For more than a decade, DeeAnna Nagel suffered from a lung condition that left her gasping for breath. Prescribed treatments weren’t helping, but then, a surprisingly simple at-home lymphatic drainage massage worked a miracle.
DeeAnna Nagel, sighed as she waited in yet another doctor’s office. For decades, she’d experienced painful, chronic swelling in her left foot and ankle and she’d been going from doctor to doctor, searching for a cause. “You have primary lymphedema, a condition in which there is a buildup of lymph fluid under the skin,” a vascular specialist finally told her. “There’s no cure, but there’s a treatment that can ease your symptoms.”
There was a time when DeeAnna would have been overjoyed to finally know the cause but, sadly, she already had another, even more debilitating, illness to contend with. In her 30s, DeeAnna had been diagnosed with advanced pulmonary sarcoidosis, an autoimmune disorder that caused the lymph nodes in her lungs to become inflamed and stiff, making it hard to expel mucus. Even with medication and percussion therapy (which involves clapping on the chest and back to loosen the mucus) she still struggled to breathe. Having to add another treatment for her lymphedema was upsetting, but DeeAnna hoped it would relieve her pain.
What’s a lymphatic drainage massage?
DeeAnna began going to a clinic a couple of times a week for lymphatic drainage massage (LDM). During her sessions, a trained physical therapist worked her way up from DeeAnna’s legs through her torso, each arm and even her neck and face, lightly pressing on the skin in an upward motion to get the lymph fluid flowing.
After just a couple of sessions, the swelling in DeeAnna’s foot and ankle went down, relieving her pain. But she noticed something else astonishing: She had a lot of sinus drainage and productive coughing. This is loosening all the fluid in my body, even in my lungs, she realized.
But the sessions were costly and not covered by insurance, so DeeAnna worried she wouldn’t be able to continue. Then she learned she could do LDM herself at home and all she needed was a natural bristle hairbrush or body brush.
Using a baby’s brush, DeeAnna began giving herself home lymphatic massages each morning. Starting at her feet, using slow and gentle strokes on dry skin, DeeAnna brushes up each leg to the top of her thigh, then up her torso along the sternum. She then works her way up each arm, from hand to armpit.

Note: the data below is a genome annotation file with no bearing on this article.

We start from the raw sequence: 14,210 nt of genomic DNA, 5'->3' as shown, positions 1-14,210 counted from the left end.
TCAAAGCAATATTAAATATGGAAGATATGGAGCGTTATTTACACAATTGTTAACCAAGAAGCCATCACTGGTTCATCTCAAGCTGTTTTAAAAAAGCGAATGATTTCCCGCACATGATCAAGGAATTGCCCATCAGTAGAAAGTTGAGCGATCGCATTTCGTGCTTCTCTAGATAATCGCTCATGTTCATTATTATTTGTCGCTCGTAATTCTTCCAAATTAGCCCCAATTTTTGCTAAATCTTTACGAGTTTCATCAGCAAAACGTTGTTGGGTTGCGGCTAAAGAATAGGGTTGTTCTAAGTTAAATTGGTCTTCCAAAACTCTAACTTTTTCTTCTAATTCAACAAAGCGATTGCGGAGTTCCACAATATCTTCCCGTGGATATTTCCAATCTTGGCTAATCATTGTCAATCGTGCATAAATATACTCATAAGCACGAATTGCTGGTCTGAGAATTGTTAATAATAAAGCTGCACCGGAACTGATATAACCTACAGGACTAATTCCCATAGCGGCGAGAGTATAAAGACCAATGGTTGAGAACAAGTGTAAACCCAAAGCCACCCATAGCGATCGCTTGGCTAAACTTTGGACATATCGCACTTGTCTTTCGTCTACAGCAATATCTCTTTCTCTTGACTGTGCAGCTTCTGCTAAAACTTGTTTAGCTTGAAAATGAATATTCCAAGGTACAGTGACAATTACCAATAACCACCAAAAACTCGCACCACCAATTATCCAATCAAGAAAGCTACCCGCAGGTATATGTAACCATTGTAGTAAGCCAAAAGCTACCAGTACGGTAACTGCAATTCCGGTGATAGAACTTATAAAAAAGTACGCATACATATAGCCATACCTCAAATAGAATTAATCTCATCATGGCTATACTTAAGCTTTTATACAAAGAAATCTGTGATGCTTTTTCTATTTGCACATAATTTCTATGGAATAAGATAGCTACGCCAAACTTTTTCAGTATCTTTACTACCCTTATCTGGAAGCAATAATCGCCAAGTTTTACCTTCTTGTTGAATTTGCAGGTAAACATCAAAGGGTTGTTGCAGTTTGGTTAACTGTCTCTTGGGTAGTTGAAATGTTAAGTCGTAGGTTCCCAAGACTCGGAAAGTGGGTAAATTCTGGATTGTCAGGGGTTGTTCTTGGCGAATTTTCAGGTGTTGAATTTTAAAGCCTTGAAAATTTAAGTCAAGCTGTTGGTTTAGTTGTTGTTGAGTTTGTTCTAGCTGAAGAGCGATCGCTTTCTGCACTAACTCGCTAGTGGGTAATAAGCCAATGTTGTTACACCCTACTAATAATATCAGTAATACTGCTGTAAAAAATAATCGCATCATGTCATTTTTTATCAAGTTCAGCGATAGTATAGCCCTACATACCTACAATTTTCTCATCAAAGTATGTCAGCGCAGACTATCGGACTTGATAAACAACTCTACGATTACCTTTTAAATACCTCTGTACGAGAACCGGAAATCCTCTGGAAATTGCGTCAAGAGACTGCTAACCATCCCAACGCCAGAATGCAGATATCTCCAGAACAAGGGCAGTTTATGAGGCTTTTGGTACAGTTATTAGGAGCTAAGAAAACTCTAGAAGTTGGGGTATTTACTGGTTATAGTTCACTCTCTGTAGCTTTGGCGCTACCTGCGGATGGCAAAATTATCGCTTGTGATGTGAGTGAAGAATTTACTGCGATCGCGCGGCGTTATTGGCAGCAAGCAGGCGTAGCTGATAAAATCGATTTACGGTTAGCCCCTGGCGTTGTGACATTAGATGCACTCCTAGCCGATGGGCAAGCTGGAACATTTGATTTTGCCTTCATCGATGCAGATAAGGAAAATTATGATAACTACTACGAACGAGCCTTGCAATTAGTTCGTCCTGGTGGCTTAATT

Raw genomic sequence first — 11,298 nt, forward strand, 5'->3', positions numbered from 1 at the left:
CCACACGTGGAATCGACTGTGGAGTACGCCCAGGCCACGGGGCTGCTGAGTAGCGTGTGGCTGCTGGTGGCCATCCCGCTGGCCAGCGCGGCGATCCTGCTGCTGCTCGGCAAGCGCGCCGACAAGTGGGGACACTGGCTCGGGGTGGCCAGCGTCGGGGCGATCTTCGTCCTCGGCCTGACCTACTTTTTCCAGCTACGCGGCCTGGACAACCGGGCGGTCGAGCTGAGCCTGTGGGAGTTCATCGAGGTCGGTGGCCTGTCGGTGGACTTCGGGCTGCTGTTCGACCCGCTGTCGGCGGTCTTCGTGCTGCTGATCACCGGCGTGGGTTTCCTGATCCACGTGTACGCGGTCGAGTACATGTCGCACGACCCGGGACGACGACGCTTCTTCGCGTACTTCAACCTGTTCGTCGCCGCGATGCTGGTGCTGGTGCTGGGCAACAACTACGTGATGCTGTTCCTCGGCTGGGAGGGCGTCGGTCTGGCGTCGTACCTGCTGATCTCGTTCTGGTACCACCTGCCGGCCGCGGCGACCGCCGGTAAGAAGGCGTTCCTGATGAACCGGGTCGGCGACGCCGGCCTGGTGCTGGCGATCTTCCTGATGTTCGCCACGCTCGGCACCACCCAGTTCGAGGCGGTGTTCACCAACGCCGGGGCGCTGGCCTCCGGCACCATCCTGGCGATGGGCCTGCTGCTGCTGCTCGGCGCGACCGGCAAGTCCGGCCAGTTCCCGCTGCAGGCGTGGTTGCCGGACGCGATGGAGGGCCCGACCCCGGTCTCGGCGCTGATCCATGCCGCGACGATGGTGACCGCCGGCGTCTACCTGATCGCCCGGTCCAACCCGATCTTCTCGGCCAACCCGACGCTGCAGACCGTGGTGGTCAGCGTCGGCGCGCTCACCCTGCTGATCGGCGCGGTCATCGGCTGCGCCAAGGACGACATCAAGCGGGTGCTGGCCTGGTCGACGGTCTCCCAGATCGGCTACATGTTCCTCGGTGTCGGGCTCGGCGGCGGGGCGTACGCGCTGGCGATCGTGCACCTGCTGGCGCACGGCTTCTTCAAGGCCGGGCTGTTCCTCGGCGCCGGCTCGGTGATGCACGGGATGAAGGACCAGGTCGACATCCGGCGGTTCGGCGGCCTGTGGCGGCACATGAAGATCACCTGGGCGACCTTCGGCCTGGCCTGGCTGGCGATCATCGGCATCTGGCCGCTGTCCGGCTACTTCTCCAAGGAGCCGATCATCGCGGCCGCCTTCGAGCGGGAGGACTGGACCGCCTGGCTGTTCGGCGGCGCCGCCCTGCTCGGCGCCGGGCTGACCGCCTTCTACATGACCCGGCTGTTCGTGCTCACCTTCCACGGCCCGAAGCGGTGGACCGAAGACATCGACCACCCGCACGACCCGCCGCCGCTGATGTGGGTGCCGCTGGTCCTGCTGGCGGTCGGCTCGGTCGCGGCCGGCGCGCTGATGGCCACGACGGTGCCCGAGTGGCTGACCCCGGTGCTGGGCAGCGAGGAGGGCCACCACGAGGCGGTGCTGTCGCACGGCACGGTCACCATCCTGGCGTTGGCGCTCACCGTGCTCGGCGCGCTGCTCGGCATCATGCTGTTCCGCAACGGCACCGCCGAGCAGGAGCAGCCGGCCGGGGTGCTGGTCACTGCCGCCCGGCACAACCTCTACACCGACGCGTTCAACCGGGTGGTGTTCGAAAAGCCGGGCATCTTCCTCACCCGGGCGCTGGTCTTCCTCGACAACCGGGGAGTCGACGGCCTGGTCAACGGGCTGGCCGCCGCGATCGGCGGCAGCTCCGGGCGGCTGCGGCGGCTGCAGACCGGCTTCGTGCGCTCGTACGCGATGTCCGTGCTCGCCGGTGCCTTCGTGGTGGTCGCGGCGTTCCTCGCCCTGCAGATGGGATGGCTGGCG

Moving on to her face, she brushes outward from her chin along the jaw and from nose to cheek to ear. Finally, she sweeps down her neck to the right and the left to the lymphatic ducts located above the collarbone.
With each passing week, DeeAnna’s swelling and breathing markedly improved. Today, she no longer takes any medication and hasn’t needed to be percussed for more than five years.
Even her doctor was amazed. “Keep doing what you’re doing,” he told her enthusiastically.
DeeAnna, who is now a licensed therapist, a certified aromatherapist, and wellness coach, has no intention of stopping her massages. “At 57, I feel better than ever!” she beams. “I’m finally able to live and enjoy my life — and breathe freely!”
3 Health Perks of Lymph Massage
There are several benefits to doing a lymphatic drainage massage:
- It reduces bloat: Your lymphatic system contains twice the fluid as your bloodstream, but doesn’t have a pump (like your heart) to keep those fluids in motion, resulting in puffiness when fluids stagnate. Thankfully, a study in the journal Lymphology reveals that gentle lymph massage promotes this circulation, cutting bloat by 40 percent.
- It slashes stress: Just one lymph massage can reduce levels of cortisol by 44 percent and cut fatigue up to 80 percent, report scientists in the Journal of Physical Therapy Science. The result: A single session can calm frazzled nerves for up to 48 hours.
- It tames pain: Scientists say regular lymph massages using a dry brush (Buy on Amazon, $10.99) calm overactive pain nerves and move pain-triggering inflammatory wastes out of muscles, joints and other tissues — a process that Penn State University researchers say eases pain and stiffness for up to 80 percent of women.
This story originally appeared in our print magazine.